one son. 


Michael — Married Catharine Wisler, and had children, Isaac, 
Martin, Michael, Jacob, Eliza, Sophia, Henry and Abraham. 

Isaac — Was twice married, first to Delp, anS second 

to Barbara Stouifer. Had Sophia and Eh'zabeth by first wife 
and William by second wife. 


Catharine — Married Peter Hines, an Englishman, who 
lived on the Neshaminy, two miles west of Chalfont, now the 
farm of Thomas Stevens, where he died in 1844. His chil- 
dren were Samuel, Joseph, Mary, Sophia, Henry and Eliza. 
Of these Samuel resides in Lansdale, and was a soldier in the 
Union army during the Civil War. Henry is the well known 

undertaker, near Chalfont, and Joseph is a farmer in New 

Annie — Married John Apple, land livedo in Hatfield. 

Christiana — Married Francis Davis, and had two daughters. 

Carmine and Angeline. 

Elizabeth — Married John McKinney, a blacksmith, whose 

shop was at the junction of the Bristol and State roads, Bucks 

county. Had children, Rebecca, Elizabeth, Jacob, Mary Ann 

and two others^ Removed to Somerset county, and afterwards 

to Bedford county, Pa. 

Martin and Sophia Wireman were not married. 

As stated elsewhere, David, son of Daniel Rosen berger, 
the emigrant, had among other children a son John. His wife 
was Barbara Detwiler, Jlis children were David D. ; Martin, 


ofTowamencm; Joseph, of Philadelphia; Samuel; and Barbara, 
wife of Henry Fretz, of Hatfield. Of these, David D. was 
thrice married : to Betsey, daughter of Samuel Ros^nberger, to 
Catharine Clemmer, and to Lydia Bitting. His death occured 
in 1877. His children were John, Mary, wife of Isaac Hagey ; 
Kate, wife of Charles W. Keck, of North Wales; Margaret, 
.wife ot Theodore Hardenfelt, of North Wales ; Samuel, of Pine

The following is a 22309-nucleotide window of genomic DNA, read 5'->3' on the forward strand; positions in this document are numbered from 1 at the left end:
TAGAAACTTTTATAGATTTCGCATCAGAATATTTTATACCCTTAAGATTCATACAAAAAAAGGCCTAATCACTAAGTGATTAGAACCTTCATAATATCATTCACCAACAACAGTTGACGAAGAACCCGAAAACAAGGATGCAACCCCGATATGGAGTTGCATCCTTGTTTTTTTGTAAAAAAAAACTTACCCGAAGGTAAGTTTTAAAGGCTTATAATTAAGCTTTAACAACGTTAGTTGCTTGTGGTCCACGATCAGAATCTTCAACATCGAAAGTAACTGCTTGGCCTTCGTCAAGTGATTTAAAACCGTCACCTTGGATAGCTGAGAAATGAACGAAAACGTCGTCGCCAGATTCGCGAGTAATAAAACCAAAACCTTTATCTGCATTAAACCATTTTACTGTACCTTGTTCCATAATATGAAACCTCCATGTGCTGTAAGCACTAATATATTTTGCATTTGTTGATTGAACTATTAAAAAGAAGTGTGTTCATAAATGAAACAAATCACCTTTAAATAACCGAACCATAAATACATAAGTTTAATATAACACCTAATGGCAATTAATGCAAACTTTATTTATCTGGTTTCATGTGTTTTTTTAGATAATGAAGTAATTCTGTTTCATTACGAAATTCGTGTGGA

Rum Creamery, Doylestown township ; and Abner Rosenberger, 

of Skippack. 


Martin — Son of John , lived in To wamencin . Married Esther 
Bergey. Had children, John B., of Lansdale ; Frank ; Benja- 
min ; Lizzie, wife of Benjimm Ruth ; and Sallie, wife of John 
Clemens. John B. was the founder of the Lansdale Republican 
and now conducts a news store and restaurant in Lansdale. 
Married Mary Fetterolf, and has children, Rebecca, Frank, 
George, John i^nd Jerome. 



As mentioned elsewhere, Daniel had children, John^ Martin, 
Jacob, Daniel, Elizabeth, wife of John Frick ; Lena, wife of 
Daniel Reeder ; Nancy, wife of George Gayman ; Barbara, 
wife of Christian Allebach. 

Martin — One of these sons, married Hannah Rosenberger, 
daughter of Henry Rosenberger. His children were Jacob, 
Henry, Daniel, Martin, Sophia, Hannah and Christianna. 
Sophia married Aaron Heckler; Hannah to Charles Driesbach. 
Of these, Jacob lives half a mile east ot Kulpsville, in Towa- 
mencin township. 


John — Married Beatrice Stover. Had no children. ^ 

Jacob — Married Elizabeth Swartley. His children were 
Abraham, Jacob, Daniel, Mary and Elizabeth. 

Daniel — Married Mary Benner. Had no children. 

Barbara — Married Christian Allebach. Had Susan, wife of 
Abraham Slotterer ; Ann, wife of Enos Derstine ; and David. 

Henry — One of the sons of the pioneer John, removed from 
Hatfield to Rockhill, where he died in the Spring of 1824. In 
his will, registered on May 15, he ordered his planation fold. 


He bad sons John and Henry ; daughters, Margaret, wife of 
John Freed; Elizabeth, wife of Henry Stover; Mary, wife of 
Jacob Hoffel, or CofFel; Nancy, wife of Michael Derstine; 
Catharine, wife of George Deihl. Two grandsons are mentioned, 
Henry and Samuel. 


Philip was one of seven sons of David Rosenberger, of 
Hatfield, and grandson of Daniel, the pioneer, who first bought 
land near the County Line. He removed to Lower Providence, 
where he bought property as early as 1811. He afterwards 
lived near the Perkiomen Bridge, on a farm of ninety-one acres, 
bought of his father in 1815. His wife was Mary Landis, whom 
he married in 1808, and his children were five in number. His 
death occurred in January, 1835. The names of his children 

Samuel— Born February 21, 1809. 
ChrisHan— Born March 16, 1827. 
Eliza — Who married a Weikel. 
Maria — Who married a Yocum. 
Pflilip— Born June 20, 1820. 

Samuel — Married !3arah Bertolet and had eleven children, 
viz : Philip, born 1838 ; Jacob in 1839; Mary in 1841 ; Eliza 
in 1843; Sarah, December 19, 1844; Samuel, February 27, 
1846; Hannah in 1847; Alvan, October 2, 1851; Abraham, 
September 12, 1854 ; Harvey, September, 14, 1857. 

Of these, Philip married Carrie Kilhiner and had five 
children. Elmer, born 1861 ; Alice, Ada, Frank, Daisy — the